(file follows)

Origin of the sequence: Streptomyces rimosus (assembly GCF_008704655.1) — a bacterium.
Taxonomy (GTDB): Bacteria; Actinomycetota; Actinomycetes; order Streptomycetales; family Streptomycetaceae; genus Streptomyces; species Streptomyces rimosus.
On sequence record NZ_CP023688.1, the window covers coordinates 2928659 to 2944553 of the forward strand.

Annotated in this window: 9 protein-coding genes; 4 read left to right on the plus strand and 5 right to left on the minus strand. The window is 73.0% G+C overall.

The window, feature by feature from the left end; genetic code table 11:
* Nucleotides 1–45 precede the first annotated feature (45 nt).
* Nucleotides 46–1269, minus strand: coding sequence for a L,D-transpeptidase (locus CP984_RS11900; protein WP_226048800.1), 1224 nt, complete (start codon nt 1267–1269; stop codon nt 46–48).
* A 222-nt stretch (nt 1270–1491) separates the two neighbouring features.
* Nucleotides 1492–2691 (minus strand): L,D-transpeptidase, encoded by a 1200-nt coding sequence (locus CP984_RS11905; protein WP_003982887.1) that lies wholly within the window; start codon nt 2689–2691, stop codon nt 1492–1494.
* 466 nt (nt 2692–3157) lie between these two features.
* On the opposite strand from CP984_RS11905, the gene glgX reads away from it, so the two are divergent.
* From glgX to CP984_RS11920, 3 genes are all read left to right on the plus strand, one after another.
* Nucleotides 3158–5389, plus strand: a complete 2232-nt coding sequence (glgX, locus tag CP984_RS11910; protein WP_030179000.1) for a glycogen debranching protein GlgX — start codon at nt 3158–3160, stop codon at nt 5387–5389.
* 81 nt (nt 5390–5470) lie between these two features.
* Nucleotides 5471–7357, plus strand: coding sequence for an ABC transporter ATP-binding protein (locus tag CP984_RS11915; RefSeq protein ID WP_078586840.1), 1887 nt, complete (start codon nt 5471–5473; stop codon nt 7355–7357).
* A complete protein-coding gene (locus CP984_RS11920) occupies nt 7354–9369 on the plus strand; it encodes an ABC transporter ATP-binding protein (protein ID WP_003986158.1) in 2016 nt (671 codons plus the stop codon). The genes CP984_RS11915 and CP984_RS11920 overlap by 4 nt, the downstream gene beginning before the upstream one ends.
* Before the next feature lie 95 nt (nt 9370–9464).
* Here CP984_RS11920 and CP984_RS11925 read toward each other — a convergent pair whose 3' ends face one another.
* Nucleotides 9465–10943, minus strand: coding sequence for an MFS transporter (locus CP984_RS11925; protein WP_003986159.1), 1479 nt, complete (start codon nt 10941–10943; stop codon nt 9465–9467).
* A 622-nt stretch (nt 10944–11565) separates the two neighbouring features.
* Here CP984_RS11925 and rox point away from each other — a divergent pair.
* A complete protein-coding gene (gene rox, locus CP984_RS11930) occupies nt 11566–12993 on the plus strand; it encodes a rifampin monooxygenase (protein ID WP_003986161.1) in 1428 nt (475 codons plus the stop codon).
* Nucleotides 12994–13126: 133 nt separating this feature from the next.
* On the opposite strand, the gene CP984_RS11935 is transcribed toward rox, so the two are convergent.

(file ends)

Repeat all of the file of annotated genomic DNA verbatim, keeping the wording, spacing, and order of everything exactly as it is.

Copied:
Origin of the sequence: Streptomyces rimosus (assembly GCF_008704655.1) — a bacterium.
Taxonomy (GTDB): Bacteria; Actinomycetota; Actinomycetes; order Streptomycetales; family Streptomycetaceae; genus Streptomyces; species Streptomyces rimosus.
On sequence record NZ_CP023688.1, the window covers coordinates 2928659 to 2944553 of the forward strand.

Annotated in this window: 9 protein-coding genes; 4 read left to right on the plus strand and 5 right to left on the minus strand. The window is 73.0% G+C overall.

The window, feature by feature from the left end; genetic code table 11:
* Nucleotides 1–45 precede the first annotated feature (45 nt).
* Nucleotides 46–1269, minus strand: coding sequence for a L,D-transpeptidase (locus CP984_RS11900; protein WP_226048800.1), 1224 nt, complete (start codon nt 1267–1269; stop codon nt 46–48).
* A 222-nt stretch (nt 1270–1491) separates the two neighbouring features.
* Nucleotides 1492–2691 (minus strand): L,D-transpeptidase, encoded by a 1200-nt coding sequence (locus CP984_RS11905; protein WP_003982887.1) that lies wholly within the window; start codon nt 2689–2691, stop codon nt 1492–1494.
* 466 nt (nt 2692–3157) lie between these two features.
* On the opposite strand from CP984_RS11905, the gene glgX reads away from it, so the two are divergent.
* From glgX to CP984_RS11920, 3 genes are all read left to right on the plus strand, one after another.
* Nucleotides 3158–5389, plus strand: a complete 2232-nt coding sequence (glgX, locus tag CP984_RS11910; protein WP_030179000.1) for a glycogen debranching protein GlgX — start codon at nt 3158–3160, stop codon at nt 5387–5389.
* 81 nt (nt 5390–5470) lie between these two features.
* Nucleotides 5471–7357, plus strand: coding sequence for an ABC transporter ATP-binding protein (locus tag CP984_RS11915; RefSeq protein ID WP_078586840.1), 1887 nt, complete (start codon nt 5471–5473; stop codon nt 7355–7357).
* A complete protein-coding gene (locus CP984_RS11920) occupies nt 7354–9369 on the plus strand; it encodes an ABC transporter ATP-binding protein (protein ID WP_003986158.1) in 2016 nt (671 codons plus the stop codon). The genes CP984_RS11915 and CP984_RS11920 overlap by 4 nt, the downstream gene beginning before the upstream one ends.
* Before the next feature lie 95 nt (nt 9370–9464).
* Here CP984_RS11920 and CP984_RS11925 read toward each other — a convergent pair whose 3' ends face one another.
* Nucleotides 9465–10943, minus strand: coding sequence for an MFS transporter (locus CP984_RS11925; protein WP_003986159.1), 1479 nt, complete (start codon nt 10941–10943; stop codon nt 9465–9467).
* A 622-nt stretch (nt 10944–11565) separates the two neighbouring features.
* Here CP984_RS11925 and rox point away from each other — a divergent pair.
* A complete protein-coding gene (gene rox, locus CP984_RS11930) occupies nt 11566–12993 on the plus strand; it encodes a rifampin monooxygenase (protein ID WP_003986161.1) in 1428 nt (475 codons plus the stop codon).
* Nucleotides 12994–13126: 133 nt separating this feature from the next.
* On the opposite strand, the gene CP984_RS11935 is transcribed toward rox, so the two are convergent.